Which means of transport will get us the furthest for our money? A test shows why diesel vehicles are still so popular and that public transport is not an alternative for many people.
A study by the new car comparison platform Carwow in Berlin, Hamburg, Cologne and Munich shows which means of transport take us the furthest - for 5 euros. The test included a VW Golf 8 as a diesel and a petrol engine, as well as a VW ID.3 electric vehicle and the public transport services offered by major cities. It became clear why diesel vehicles are still so attractive: With a consumption of 3.7 l / 100 km, the diesel comes furthest, namely 129 kilometres. The e-car also scores very well, with a consumption of 13.4 kWh / 100 km and a range of 127 km, just behind the diesel car. The petrol car does considerably worse: for 5 euros, it only gets you 81 kilometres, with a consumption of 5 l / 100 km.
No wonder that many people still choose a diesel instead of a petrol car when buying a new car.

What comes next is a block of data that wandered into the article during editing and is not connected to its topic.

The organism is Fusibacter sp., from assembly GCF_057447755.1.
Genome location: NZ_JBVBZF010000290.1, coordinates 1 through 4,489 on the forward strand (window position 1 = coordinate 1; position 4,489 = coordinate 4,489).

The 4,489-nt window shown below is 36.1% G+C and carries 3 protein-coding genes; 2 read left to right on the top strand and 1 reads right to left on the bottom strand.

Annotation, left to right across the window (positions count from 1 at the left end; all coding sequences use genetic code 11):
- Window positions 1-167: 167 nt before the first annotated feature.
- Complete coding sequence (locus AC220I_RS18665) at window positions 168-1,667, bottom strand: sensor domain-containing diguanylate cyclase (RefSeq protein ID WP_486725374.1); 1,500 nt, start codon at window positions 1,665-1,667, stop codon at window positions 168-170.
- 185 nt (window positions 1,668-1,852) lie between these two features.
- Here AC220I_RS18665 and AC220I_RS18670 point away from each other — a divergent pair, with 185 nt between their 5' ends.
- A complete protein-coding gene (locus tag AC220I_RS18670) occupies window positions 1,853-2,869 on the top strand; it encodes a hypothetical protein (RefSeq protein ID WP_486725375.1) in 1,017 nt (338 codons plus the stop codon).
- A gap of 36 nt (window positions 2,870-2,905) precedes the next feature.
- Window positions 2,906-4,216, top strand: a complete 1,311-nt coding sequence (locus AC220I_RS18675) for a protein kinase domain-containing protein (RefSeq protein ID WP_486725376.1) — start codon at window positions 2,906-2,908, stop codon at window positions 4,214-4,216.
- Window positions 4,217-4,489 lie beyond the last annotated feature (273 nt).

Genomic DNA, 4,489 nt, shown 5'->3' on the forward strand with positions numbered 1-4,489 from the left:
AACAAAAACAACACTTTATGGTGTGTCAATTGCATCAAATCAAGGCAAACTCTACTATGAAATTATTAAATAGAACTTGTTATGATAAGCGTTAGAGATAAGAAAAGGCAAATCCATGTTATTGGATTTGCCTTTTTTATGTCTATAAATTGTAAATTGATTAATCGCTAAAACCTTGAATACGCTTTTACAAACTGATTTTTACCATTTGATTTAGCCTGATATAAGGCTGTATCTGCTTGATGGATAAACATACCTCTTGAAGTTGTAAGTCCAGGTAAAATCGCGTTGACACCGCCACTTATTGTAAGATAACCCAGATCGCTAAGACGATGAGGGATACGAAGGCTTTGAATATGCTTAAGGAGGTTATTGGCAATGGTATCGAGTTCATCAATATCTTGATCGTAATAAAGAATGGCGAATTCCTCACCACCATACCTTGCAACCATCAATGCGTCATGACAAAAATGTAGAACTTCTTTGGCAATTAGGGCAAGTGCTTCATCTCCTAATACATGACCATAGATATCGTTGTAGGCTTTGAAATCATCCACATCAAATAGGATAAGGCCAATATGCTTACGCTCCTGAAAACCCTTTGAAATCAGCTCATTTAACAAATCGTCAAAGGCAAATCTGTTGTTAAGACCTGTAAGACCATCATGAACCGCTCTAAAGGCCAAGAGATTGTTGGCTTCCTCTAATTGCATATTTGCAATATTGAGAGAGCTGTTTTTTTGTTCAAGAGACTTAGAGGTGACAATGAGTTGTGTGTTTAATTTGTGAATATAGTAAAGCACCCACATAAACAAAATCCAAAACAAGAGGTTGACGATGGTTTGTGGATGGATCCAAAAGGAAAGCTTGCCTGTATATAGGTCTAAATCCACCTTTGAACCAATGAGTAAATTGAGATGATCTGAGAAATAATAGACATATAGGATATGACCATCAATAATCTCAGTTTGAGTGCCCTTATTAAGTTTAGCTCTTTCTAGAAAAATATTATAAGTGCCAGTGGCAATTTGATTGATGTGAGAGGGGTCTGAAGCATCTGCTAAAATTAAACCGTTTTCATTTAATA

However, local public transport is dramatically far behind. On average, you can get only about 30 kilometres with 5 euros. As the 4 major German cities in the test have been struggling for years against excessive traffic on the roads as well as air quality and noise pollution caused by traffic, this shows the headlessness of the cities in their attempts to tackle the problem. In most cases, they resort to costly measures to reduce traffic, which are discontinued after some time because they are not effective. The fact that it would help to further promote and develop public transport and, above all, to make it more attractive in terms of price, does not seem to have occurred to city administrations.
Nevertheless a ray of hope: The test shows that the e-car can certainly already keep up. As the battery technology will probably be improved in the next few years, it could then become even more efficient and would thus be ahead in the 5-Euro comparison. It is to be hoped that there will not be any nasty surprises with purely electric cars, just as there are with hybrid vehicles, which show that the CO2 balance of the vehicles is much worse than the manufacturers claim (as reported last week).